Homework. The eight letter word that makes many students cringe. "I hate homework." "Why do we have homework?" "Why do we have SO MUCH homework?" "What is the purpose of homework?" "They just give us a lot of homework because they don't like us." Anyone who is/has been a teacher has heard these phrases more times than they care to remember.
Homework has existed in the past and will continue to exist in the future. So, with students constantly complaining and questioning the need for homework a question that arises is how can students be motivated to do their homework? Some students are very good at knowing what work needs to be done, about how long it will take to complete it and when it is due. On the other hand, some students know they have work to be completed and when it is due but struggle with procrastinating or not doing the work because they don't feel it is a necessary component of their educational experience. For parents who are deciding on a plan to motivate their child/children to complete homework assignments, here are four key areas you will want to consider:
1.Designate time for doing homework assignments - Many kids in this generation have very busy schedules (some have too many activities they are involved in). No matter what the schedule entails, there must be an established time frame for doing homework. Whenever the child gets home, there should be roughly 15 minutes of time devoted to getting a snack and decompressing. After 15 minutes has elapsed, homework should begin. My motto is "Homework Before Anything".
2. Offer meaningful incentives - Incentives are everywhere. The department store offers incentives for sales associates. Professional athletes have incentive clauses incorporated into their contracts. Most often these incentives are monetary, but parents should definitely avoid using money as an incentive to motivate their child. It can become costly and is not an effective means to motivate children. One example of a good incentive is to establish a system in which your child can "buy" (not with money) extra time doing something they enjoy, in exchange for doing extra work or "going the extra mile". For example, your child has homework involving looking up and writing definitions for ten vocabulary words. In exchange for extra time doing something they really enjoy (Minecraft, reading, Legos, Lego Mindstorm), they could look up and write ten definitions for ten additional words they have come across in various reading assignments for school. The idea is to be creative and use incentives that will serve as positive reinforcement and effectively instill intrinsic motivation.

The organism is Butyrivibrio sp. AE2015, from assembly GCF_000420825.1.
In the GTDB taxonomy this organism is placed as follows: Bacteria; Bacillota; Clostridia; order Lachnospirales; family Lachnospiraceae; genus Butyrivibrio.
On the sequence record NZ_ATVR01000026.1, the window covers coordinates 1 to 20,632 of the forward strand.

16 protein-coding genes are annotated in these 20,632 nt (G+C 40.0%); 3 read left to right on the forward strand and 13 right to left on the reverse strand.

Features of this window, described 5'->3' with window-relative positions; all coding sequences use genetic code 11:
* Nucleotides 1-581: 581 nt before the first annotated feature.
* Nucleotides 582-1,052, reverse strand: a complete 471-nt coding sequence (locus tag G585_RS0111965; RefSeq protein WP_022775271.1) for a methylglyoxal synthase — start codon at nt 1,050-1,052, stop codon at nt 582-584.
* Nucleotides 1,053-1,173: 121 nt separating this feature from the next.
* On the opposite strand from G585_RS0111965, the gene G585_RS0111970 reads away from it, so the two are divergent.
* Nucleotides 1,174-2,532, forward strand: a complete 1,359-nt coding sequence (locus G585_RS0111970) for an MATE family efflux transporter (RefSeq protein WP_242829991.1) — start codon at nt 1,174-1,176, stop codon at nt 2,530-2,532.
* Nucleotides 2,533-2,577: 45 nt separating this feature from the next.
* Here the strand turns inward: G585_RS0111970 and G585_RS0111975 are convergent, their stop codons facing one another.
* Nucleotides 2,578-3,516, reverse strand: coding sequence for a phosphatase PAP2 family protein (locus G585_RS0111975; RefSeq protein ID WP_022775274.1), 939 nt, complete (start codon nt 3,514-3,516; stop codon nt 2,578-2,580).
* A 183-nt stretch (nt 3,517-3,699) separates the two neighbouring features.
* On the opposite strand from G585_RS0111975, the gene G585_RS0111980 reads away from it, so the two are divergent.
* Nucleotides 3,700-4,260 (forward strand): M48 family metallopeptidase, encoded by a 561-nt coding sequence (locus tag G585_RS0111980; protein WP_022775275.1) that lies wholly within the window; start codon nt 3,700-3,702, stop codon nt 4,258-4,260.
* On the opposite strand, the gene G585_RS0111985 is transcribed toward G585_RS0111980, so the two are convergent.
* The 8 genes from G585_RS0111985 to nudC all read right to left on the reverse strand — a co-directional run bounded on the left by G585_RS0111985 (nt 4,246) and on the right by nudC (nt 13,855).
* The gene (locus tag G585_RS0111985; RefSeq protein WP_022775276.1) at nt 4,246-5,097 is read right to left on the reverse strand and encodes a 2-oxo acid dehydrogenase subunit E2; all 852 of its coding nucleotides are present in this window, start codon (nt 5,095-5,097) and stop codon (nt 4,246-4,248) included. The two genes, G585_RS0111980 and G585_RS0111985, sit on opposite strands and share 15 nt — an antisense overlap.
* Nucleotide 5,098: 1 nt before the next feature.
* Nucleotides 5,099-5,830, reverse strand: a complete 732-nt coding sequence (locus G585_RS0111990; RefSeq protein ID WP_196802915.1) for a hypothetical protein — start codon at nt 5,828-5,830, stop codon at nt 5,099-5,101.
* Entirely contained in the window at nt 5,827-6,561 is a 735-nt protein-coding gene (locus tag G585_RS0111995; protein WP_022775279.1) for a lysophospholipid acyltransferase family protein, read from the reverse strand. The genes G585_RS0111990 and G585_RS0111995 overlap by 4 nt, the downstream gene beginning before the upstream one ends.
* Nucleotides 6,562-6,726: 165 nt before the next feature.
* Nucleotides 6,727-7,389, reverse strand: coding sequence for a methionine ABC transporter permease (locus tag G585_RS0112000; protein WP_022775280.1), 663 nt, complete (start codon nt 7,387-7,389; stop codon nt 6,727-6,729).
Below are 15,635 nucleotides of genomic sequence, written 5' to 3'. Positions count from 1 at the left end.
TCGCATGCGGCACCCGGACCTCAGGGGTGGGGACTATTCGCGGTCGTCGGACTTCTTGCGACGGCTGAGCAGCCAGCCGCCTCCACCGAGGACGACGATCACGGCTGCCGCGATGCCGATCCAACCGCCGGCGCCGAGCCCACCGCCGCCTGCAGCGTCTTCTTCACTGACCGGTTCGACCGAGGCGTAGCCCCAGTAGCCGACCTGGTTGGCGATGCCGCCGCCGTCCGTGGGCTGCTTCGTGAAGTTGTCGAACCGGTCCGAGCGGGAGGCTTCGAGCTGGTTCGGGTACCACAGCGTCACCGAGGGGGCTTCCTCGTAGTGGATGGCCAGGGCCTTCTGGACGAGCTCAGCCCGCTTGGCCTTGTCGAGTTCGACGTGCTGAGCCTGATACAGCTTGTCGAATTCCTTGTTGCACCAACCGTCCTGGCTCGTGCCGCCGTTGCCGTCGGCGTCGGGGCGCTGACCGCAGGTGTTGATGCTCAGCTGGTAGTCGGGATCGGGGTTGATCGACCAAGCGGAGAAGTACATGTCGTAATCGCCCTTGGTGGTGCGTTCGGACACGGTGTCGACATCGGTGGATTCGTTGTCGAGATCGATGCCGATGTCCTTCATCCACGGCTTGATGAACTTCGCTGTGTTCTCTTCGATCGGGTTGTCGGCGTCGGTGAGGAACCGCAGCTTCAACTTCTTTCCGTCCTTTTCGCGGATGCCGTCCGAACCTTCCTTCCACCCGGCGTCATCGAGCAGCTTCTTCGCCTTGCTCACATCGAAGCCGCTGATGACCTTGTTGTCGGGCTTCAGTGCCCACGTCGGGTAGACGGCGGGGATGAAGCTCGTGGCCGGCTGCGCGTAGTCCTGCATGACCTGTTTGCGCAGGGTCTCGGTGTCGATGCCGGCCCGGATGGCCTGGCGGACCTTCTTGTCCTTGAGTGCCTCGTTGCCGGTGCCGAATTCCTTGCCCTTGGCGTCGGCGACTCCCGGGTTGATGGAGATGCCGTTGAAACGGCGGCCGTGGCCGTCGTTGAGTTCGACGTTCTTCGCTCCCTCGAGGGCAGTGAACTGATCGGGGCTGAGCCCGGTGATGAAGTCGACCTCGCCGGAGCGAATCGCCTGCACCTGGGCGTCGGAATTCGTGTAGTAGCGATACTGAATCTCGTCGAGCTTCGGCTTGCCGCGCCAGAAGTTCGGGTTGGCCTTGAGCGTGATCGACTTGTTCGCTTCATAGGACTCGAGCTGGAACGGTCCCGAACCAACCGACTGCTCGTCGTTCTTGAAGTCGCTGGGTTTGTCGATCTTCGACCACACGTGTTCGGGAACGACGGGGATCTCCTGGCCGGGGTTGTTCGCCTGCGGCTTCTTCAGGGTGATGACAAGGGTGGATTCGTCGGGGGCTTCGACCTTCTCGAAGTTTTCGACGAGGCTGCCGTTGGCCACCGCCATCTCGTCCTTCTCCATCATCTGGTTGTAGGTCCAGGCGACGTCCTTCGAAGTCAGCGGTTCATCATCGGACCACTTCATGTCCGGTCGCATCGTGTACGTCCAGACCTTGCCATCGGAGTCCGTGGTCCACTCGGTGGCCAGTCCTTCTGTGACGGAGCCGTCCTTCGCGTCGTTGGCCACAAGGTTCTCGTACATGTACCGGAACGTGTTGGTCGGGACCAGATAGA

3. Communicate - Parents can easily stay involved in their child's education. Having a brief conversation a few times a week regarding assignments and projects (short term/long term) has a lot of influence. In addition, contacting the teacher periodically to get an update regarding academics (as well as behavior) or setting up regularly scheduled "check-ins" with the teacher via telephone or e-mail. As a result, your child will quickly become aware that you care about their success, have high (and realistic) expectations, and you expect them to meet those expectations (no excuses). Parents can also have a talk with their child about the consequences of not completing homework. For example,
4. Help make it fun - If your child complains about homework being boring, mix up the routine to make it more appealing.
What strategies have you implemented that have proven successful?
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